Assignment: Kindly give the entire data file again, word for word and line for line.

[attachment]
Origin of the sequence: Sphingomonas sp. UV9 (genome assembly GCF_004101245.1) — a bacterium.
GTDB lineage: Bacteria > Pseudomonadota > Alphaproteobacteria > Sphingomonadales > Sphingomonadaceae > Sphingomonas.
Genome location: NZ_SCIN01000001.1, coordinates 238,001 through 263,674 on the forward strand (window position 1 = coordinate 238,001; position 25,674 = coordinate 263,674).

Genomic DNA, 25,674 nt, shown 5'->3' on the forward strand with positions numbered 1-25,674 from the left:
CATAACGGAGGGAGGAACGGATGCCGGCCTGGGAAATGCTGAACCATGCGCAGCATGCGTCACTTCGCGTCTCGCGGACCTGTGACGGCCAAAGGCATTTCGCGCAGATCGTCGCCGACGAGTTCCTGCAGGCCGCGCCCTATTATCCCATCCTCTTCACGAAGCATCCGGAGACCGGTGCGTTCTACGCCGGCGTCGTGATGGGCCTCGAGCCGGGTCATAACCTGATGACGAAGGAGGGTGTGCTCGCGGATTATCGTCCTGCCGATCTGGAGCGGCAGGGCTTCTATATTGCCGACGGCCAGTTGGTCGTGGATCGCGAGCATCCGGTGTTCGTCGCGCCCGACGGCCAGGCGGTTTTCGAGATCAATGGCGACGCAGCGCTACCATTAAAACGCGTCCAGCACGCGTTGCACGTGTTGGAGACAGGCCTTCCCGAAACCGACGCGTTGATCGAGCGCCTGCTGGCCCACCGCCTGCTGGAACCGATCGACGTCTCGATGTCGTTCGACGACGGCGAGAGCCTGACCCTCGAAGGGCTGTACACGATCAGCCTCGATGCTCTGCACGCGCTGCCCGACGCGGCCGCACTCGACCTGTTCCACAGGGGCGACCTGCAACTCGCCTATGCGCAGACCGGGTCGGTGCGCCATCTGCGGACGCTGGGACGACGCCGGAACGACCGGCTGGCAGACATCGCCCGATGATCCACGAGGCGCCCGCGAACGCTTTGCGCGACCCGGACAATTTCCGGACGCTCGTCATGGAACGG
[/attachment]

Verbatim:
Origin of the sequence: Sphingomonas sp. UV9 (genome assembly GCF_004101245.1) — a bacterium.
GTDB lineage: Bacteria > Pseudomonadota > Alphaproteobacteria > Sphingomonadales > Sphingomonadaceae > Sphingomonas.
Genome location: NZ_SCIN01000001.1, coordinates 238,001 through 263,674 on the forward strand (window position 1 = coordinate 238,001; position 25,674 = coordinate 263,674).

Genomic DNA, 25,674 nt, shown 5'->3' on the forward strand with positions numbered 1-25,674 from the left:
CATAACGGAGGGAGGAACGGATGCCGGCCTGGGAAATGCTGAACCATGCGCAGCATGCGTCACTTCGCGTCTCGCGGACCTGTGACGGCCAAAGGCATTTCGCGCAGATCGTCGCCGACGAGTTCCTGCAGGCCGCGCCCTATTATCCCATCCTCTTCACGAAGCATCCGGAGACCGGTGCGTTCTACGCCGGCGTCGTGATGGGCCTCGAGCCGGGTCATAACCTGATGACGAAGGAGGGTGTGCTCGCGGATTATCGTCCTGCCGATCTGGAGCGGCAGGGCTTCTATATTGCCGACGGCCAGTTGGTCGTGGATCGCGAGCATCCGGTGTTCGTCGCGCCCGACGGCCAGGCGGTTTTCGAGATCAATGGCGACGCAGCGCTACCATTAAAACGCGTCCAGCACGCGTTGCACGTGTTGGAGACAGGCCTTCCCGAAACCGACGCGTTGATCGAGCGCCTGCTGGCCCACCGCCTGCTGGAACCGATCGACGTCTCGATGTCGTTCGACGACGGCGAGAGCCTGACCCTCGAAGGGCTGTACACGATCAGCCTCGATGCTCTGCACGCGCTGCCCGACGCGGCCGCACTCGACCTGTTCCACAGGGGCGACCTGCAACTCGCCTATGCGCAGACCGGGTCGGTGCGCCATCTGCGGACGCTGGGACGACGCCGGAACGACCGGCTGGCAGACATCGCCCGATGATCCACGAGGCGCCCGCGAACGCTTTGCGCGACCCGGACAATTTCCGGACGCTCGTCATGGAACGG